How exciting! “Bad Questions: The Director’s Cut”, my sassy improvised comedy video telling rude people how I feel about their questions, has reached over 1,000,000 views! Combined with the original, longer cut’s 300,000 views the concept has 1,300,000+ views! Not bad for a transsexual topic. What really kicked it off was YouTube’s surprising decision to contact me and put it on the front page of the site as a promoted video, but actually a huge portion of views have come from just viral spread throughout the community. Thank you, Cal-pals!
Originally just a list of questions here on my site that I had gathered over years of dealing with the public, one evening I decided to slap some Coty Airspun powder on my face, paint my eyes and lips, slip into a vintage 1970’s thrift store dress in Oxblood, have two fingers of Lagavulin and improv away based on the list sitting in my lap. Since then, “Bad Questions” has been translated into French, played for groups at community centers and even shown in college classrooms, far exceeding any expectations I ever had for it. One just never knows what will become of an evening’s work!
In celebration of the 1 million mark, here’s a little essay I’ve been sending out to people who write to me about the video, usually to express anger at my tone and claim that “curiosity is normal”. In a nutshell, I respond that the tone is comedic and I agree that everyone is curious about unusual people but that curiosity is not a license to ask rude questions. Look it up, dum dum! 😉
Thanks for watching the video and sending such well-considered letters. I want to respond because I appreciate your insight and effort, but this shouldn’t be considered a formal interview. My ideas about this are continually evolving, largely in response to the continuing behavior of outsiders and my efforts to secure a place of personal strength and self-preservation. This letter will express some strong feelings, but I want to say that I am not expressing any negative statements toward you and appreciate your thoughtfulness in writing.
The first thing I like to point out about the video is that it was intended to have a strong comedic element, indicated by the retro background music and highly mannered presentation among other things. It was improvised from a list of “bad questions” sitting in my lap, and done after two glasses of single malt Scotch.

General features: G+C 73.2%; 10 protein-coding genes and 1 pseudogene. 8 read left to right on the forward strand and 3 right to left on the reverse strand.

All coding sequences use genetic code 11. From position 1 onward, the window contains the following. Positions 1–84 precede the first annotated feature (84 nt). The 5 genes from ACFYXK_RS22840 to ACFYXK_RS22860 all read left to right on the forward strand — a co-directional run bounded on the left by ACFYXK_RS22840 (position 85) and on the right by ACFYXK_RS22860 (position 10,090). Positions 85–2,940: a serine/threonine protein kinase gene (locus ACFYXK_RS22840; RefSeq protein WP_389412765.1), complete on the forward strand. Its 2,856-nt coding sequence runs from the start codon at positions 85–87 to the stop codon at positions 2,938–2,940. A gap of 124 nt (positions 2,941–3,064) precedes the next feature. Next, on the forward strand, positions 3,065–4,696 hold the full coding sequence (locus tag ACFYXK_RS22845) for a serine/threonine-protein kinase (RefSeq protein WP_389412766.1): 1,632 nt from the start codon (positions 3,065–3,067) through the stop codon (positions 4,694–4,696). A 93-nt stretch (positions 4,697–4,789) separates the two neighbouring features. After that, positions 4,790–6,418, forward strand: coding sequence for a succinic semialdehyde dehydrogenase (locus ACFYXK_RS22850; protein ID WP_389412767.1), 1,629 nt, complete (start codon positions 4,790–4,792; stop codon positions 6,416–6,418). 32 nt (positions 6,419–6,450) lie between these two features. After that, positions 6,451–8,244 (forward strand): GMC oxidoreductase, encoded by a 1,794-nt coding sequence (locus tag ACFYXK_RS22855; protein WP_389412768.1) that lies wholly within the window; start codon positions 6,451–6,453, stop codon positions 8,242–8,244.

The video was never intended to be the ultimate statement on how to deal with transsexuals, any more than the Jane Fonda Workout video was intended to be the only and ultimate statement on how to exercise.
The ultimate message of the video, I have come to determine, is this:
- Curiosity = normal
- Acting on it by asking deeply personal questions of a stranger = bad
I cannot repeat that enough. Yes, I am unusual to “you” (the critical respondent). Yes, you’re not educated on my issues so you have questions. No, I don’t have to smile and be gracious when you start asking rude questions. Go buy a book or Google it. If the viewer does not routinely ask casually acquainted transsexual people questions about their genitals or seek to reconstruct the identities which they’ve spent their lives shedding, then the video and its tone are not directed at them. If they do, then they need a good verbal spanking and I have given it to them.
I get it that uneducated people are curious. But at a party, restaurant or one of my shows especially, that’s a “YP”, not an “MP”. Don’t bother me about it when you don’t even know me. Get this: I’m mildly curious about how they became so overweight, why they’re limping, who taught them to do their makeup, why they speak with a stutter, do they realize everyone can tell it’s a toupee, etc etc etc. But I would never ask, because it’s rude. Those questions reflect the lower echelons of my humanity, and it’s better not to inflict them on a vulnerable person.